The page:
Boston's community development corporations (CDCs) were on the forefront of rejuvenating city neighborhoods in the 1970s, 80s, and 90s, and the push is on to innovate new tactics to address the foreclosure crisis.
Dorchester and Mattapan's CDCs are gearing up to take advantage of millions of dollars in new federal funding designated for turning foreclosed properties into rentals and affordable home-ownership opportunities, and the challenges are many. Read more
Last Friday, Soledad Lawrence was chained to the front of a condominium at 76 Perrin St in Roxbury, trying to keep Paula Taylor from being evicted. Lawrence, a tenant organizer for City Life, a Jamaica Plain non-profit that has been working to prevent evictions and foreclosures in Boston, intended to be arrested that morning.
"We always go in prepared to be arrested," she said in a phone interview this week.
Friday wasn't her day. She wasn't arrested, but four others were. Read more
On a single dead-end street on Meetinghouse Hill, two extremes of Dorchester's troubled multi-family housing market can be found side by side. The difference between these two three-deckers on Navillus Terrace - creatively named for a man named Sullivan - reflects market price, but also conjures up a fortune-telling vision for the neighborhood. Read more
To judge by sale prices for three-decker condominiums in Dorchester, the housing slump is over - at least at a few locations. The prices do have connections to names that repeatedly turn up in foreclosure filings, and they stick out like tree stumps in a flood of declining values, but that hasn't stopped the flow of credit - whether from small lenders or high-profile companies such as JP Morgan Chase. Read more
The city's Foreclosure Intervention Team is taking the neighborhood-saving techniques it honed on Hendry Street to new areas in Dorchester and Roxbury, and brainstorming new ones as they go along. Read more
A new "Right to Cure" law has slowed the rate of new foreclosure filings to a relative crawl, according to state Land Court officials, but the drop may be only temporary, say some.
Beginning May 1, when the law first took effect, the rate of affidavits filed with the Land Court slowed to an average of less than 20 a day, said recorder of the court Debbie Patterson. The month before, the number of the same affidavits, which are an early required step in the foreclosure process, averaged around 150 a day.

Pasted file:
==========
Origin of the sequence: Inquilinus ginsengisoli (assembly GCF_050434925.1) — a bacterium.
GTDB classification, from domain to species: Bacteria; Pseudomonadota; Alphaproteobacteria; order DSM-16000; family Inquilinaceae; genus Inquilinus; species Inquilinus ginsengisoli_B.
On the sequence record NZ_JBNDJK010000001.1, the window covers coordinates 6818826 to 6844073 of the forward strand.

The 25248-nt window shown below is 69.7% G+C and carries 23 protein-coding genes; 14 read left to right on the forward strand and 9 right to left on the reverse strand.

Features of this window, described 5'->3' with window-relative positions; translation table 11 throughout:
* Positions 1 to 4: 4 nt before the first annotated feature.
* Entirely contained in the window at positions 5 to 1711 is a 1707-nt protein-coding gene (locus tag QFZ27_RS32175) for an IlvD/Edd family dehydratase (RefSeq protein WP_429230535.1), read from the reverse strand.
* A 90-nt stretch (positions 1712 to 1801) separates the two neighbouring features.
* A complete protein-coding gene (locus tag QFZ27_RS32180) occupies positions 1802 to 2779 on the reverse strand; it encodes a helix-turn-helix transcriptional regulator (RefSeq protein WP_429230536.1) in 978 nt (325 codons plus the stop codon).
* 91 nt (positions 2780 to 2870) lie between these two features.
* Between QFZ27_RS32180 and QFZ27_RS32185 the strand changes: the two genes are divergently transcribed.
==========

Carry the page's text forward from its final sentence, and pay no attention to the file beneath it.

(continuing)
"Big effect," she said. Read more
A trio of bills aimed at stopping an expected wave of thousands of foreclosures this year went before a Beacon Hill committee this week as the City Council appeared poised to okay its own legislation.
The three bills, sponsored by state Sen. Dianne Wilkerson, would ban evicting tenants from foreclosed properties without "just cause," create a 180-day moratorium statewide on foreclosures and set up a judicial process. Read more
Selling apartment buildings, as a rule, is easier when they are vacant, according to representatives of the real estate industry. But that bit of logic has opened a hefty subplot to the foreclosure crisis over the past year or so. Read more
Apr. 30, 2008
To explain the mortgage crisis that became a global credit crisis, US Rep. Barney Frank (D-Mass.) started by putting the blame on the party politics of Ronald Reagan. Instead of borrowers, brokers, financial markets or even the Federal Reserve Bank, the current chair of the House Committee on Financial Services went back twenty years to the former president's philosophy of government.
"Reagan's central idea," said Frank, "was 'Government is not the answer to our problems - government is the problem.' His philosophy is why we're here today." Read more
The Federal Bureau of Investigation estimates that between $4 and $6 billion in losses can be attributed to mortgage fraud nationwide in fiscal year 2007. It has 35 task forces working across the country on the problem and considers 16 states hotspots for the crime, but Massachusetts is not on the list. The task forces work in places like Florida, where swamp peddling is still alive and well. But the FBI will soon participate in a mortgage-fraud working group with state and city agencies, said a spokeswoman for the agency. Read more